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Rodrick Lentz
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Honors And Awards


Current Research Interest

Other Research

Research Background

Dr. Lentz's current research objectives include using polyacrylamide (PAM) or other surface active agents to inhibit infiltration into soil-lined channels; developing and evaluating such treatments into systems designed to reduce seepage from soil-lined water conveyance channels and increase furrow-irrigation water-application uniformity;(b)continued refinement of PAM erosion control application technologies and ascertaining long-term PAM effects on soil physical and chemical properties; (c) characterizing surface and subsurface soil water, solute and nutrient losses from furrow-irrigated fields, including effects of PAM-treatment and tillage on manured fields; (d) elucidating the relationship between furrow-stream water temperature and infiltration processes; and (e) determining the effect of meteorological factors on soil crust formation under sprinkler irrigation and evaluating methods for restoring crusted soils and/or ameliorating soil crusting effects on seedling emergence.

As a researcher at USDA-ARS Northwest Irrigation and Soils Research Laboratory, Kimberly, Idaho, Dr. Lentz developed and evaluated techniques using water-soluble and cross-linked PAM to inhibit water infiltration into soils; investigated the impact of low concentrations of polyacrylamide polymer (in irrigation water) and the effect of water quality, ie. total dissolved salts and sodium adsorption ratio, on furrow erosion and infiltration processes. Dr. Lentz identified a previously unrecognized quantitative relationship between polymeric flocculant concentrations and resulting flocculation dynamics and used this concept to develop a quantitative flocculation-based method for determining aqueous PAM concentrations as low as 100 ppb in irrigation water. A field protocol was developed, and a subsequent field evaluation and validation demonstrated the procedure's utility and precision for analysis of treated furrow-stream waters. Dr. Lentz has also developed a series of software programs that simplify and speed calculation of runoff, infiltration and solute/particulate runoff losses from monitored irrigated furrows. Current research focuses on advancing our understanding of those parameters that influence surface irrigation-induced erosion, defining soil-polymer interactions, and investigating processes and procedures that increase aggregate strength, mitigate soil crusting, and enhance seedling emergence.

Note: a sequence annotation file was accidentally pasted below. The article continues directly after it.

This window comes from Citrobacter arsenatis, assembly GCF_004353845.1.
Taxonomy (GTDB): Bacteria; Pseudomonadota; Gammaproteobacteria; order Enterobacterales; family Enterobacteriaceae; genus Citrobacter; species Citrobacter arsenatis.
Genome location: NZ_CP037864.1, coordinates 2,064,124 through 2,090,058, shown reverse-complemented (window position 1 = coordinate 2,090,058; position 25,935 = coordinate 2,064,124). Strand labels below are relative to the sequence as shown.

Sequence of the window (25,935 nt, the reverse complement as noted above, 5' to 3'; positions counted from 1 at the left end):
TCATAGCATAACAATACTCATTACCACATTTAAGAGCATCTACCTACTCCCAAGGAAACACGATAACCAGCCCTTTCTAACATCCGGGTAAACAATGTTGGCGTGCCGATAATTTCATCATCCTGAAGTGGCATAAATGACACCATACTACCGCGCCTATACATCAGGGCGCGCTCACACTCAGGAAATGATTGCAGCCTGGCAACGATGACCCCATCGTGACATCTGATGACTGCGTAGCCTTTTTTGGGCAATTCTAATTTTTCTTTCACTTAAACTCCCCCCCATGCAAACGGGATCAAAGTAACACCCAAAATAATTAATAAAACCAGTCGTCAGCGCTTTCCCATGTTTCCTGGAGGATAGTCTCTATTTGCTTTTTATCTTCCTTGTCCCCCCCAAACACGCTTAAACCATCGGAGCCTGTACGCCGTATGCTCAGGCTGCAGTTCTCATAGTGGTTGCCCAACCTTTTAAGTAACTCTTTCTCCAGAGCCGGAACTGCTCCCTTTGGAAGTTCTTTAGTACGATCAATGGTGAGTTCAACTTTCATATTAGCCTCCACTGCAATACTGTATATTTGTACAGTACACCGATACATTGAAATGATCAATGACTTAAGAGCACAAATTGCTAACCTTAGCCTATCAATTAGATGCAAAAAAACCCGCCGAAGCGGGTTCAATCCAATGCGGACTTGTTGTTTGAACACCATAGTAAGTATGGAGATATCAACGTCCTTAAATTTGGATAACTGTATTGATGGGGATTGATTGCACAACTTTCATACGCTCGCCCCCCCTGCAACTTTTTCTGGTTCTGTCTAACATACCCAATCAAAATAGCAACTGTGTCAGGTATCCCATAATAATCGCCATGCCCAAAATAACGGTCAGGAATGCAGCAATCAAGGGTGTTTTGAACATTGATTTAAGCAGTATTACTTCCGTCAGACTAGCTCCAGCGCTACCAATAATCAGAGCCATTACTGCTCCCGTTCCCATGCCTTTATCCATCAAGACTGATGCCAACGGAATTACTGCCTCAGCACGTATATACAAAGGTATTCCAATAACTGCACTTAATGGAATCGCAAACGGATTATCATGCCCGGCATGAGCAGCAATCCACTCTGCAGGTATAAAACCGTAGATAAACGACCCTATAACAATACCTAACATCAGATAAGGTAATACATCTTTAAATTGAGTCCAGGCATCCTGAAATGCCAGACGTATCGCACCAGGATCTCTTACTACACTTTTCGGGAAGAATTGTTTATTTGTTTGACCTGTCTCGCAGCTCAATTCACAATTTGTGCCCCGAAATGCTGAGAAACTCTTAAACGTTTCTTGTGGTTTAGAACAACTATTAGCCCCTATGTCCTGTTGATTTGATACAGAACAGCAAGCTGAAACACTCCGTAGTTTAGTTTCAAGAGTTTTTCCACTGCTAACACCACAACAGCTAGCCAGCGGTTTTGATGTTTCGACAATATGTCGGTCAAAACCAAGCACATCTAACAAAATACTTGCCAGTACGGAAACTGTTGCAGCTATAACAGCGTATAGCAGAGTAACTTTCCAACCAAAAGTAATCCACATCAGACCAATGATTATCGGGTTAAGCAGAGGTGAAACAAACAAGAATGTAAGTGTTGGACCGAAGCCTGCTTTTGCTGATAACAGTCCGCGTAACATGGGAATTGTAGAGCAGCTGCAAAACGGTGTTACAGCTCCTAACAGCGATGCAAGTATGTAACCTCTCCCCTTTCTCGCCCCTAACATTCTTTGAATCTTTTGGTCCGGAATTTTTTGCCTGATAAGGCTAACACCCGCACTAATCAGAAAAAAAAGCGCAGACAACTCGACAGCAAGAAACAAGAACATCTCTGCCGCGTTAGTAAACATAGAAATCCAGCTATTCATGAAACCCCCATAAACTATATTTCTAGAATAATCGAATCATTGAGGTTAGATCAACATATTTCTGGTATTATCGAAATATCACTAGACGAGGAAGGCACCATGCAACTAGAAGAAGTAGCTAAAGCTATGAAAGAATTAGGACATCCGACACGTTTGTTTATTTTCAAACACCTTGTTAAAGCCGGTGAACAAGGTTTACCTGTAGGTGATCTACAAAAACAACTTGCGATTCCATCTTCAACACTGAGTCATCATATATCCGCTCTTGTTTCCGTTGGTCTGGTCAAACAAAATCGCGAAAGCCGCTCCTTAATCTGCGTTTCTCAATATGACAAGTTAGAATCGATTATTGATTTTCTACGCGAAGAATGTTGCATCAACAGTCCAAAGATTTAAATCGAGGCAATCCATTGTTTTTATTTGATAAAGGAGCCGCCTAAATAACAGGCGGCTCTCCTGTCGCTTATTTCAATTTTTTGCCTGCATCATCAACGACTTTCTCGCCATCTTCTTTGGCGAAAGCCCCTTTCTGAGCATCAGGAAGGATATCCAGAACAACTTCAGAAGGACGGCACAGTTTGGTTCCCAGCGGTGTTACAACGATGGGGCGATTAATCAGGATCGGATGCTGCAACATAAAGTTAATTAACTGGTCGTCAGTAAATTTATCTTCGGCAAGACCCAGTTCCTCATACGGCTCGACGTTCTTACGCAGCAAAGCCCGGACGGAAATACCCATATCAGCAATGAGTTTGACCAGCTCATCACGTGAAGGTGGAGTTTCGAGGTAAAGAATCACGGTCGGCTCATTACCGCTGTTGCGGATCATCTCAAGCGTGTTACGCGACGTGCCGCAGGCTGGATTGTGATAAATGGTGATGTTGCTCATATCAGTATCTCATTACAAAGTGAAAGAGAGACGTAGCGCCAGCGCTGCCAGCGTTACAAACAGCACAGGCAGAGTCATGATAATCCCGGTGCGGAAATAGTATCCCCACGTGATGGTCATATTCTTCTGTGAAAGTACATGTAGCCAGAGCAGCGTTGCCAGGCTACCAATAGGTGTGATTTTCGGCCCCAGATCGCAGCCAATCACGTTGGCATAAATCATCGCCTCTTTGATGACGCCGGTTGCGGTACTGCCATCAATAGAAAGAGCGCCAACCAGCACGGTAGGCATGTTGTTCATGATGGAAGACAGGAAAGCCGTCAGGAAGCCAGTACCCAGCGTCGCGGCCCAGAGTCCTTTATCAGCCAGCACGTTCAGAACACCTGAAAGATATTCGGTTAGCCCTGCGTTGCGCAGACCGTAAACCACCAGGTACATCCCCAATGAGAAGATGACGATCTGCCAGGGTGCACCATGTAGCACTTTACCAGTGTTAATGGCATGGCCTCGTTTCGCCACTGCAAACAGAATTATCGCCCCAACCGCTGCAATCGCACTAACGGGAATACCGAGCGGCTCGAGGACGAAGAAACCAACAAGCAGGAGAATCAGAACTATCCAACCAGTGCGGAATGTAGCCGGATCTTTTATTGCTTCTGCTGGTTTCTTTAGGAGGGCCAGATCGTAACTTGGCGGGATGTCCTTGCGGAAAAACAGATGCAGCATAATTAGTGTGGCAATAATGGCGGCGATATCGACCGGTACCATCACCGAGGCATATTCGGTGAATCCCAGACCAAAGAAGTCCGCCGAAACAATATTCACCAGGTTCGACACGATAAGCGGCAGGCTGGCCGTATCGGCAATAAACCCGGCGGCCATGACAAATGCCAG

While at the University of Minnesota, Dr. Lentz examined processes of concentrated-flow soil erosion (CFE) and atmospheric precipitation in complex agricultural landscapes and their influence on soil productivity. Lentz hypothesized and subsequently verified that CFE effects on soil property patterns differ with landscape, due mainly to differences in relative rill and interrill contributions, proclivity for channel 'wandering', and occurrence of depositional sorting. He also identified topographic parameters useful for predicting CFE severity in different landscapes. To explain topographic effects on CFE, Lentz hypothesized, verified, and modeled the effect of wind and low-relief topography on rainfall distribution in agricultural landscapes using an innovative field apparatus he designed.

Research at Oregon State University examined the correspondence of soil properties and classification units with sagebrush communities in southeastern Oregon. The study involved intensive soil and vegetation sampling, and employed several multivariate statistical analytical techniques.

Dr. Lentz's early work experience included a stint with the USDA Forest Service , where he evaluated and surveyed soil erosion and stream channel conditions within the Chemult District, Winema National Forest, Oregon. He also worked several years as a Consultant and NRCS Soil Scientist in Nevada, where he supervised field crews and participated in soil and vegetation surveys encompassing several million arid rangeland acres.

Lentz was an instructor at Carleton College Geology Department, Northfield, MN, where he developed and taught a 6-credit upper division course in soils with emphasis on soil genesis, morphology, and classification. He participated as a teaching assistant in wide range of soils courses at the University of Minnesota, St. Paul and Oregon State University, Corvallis, OR.

Updated: 6 April, 2004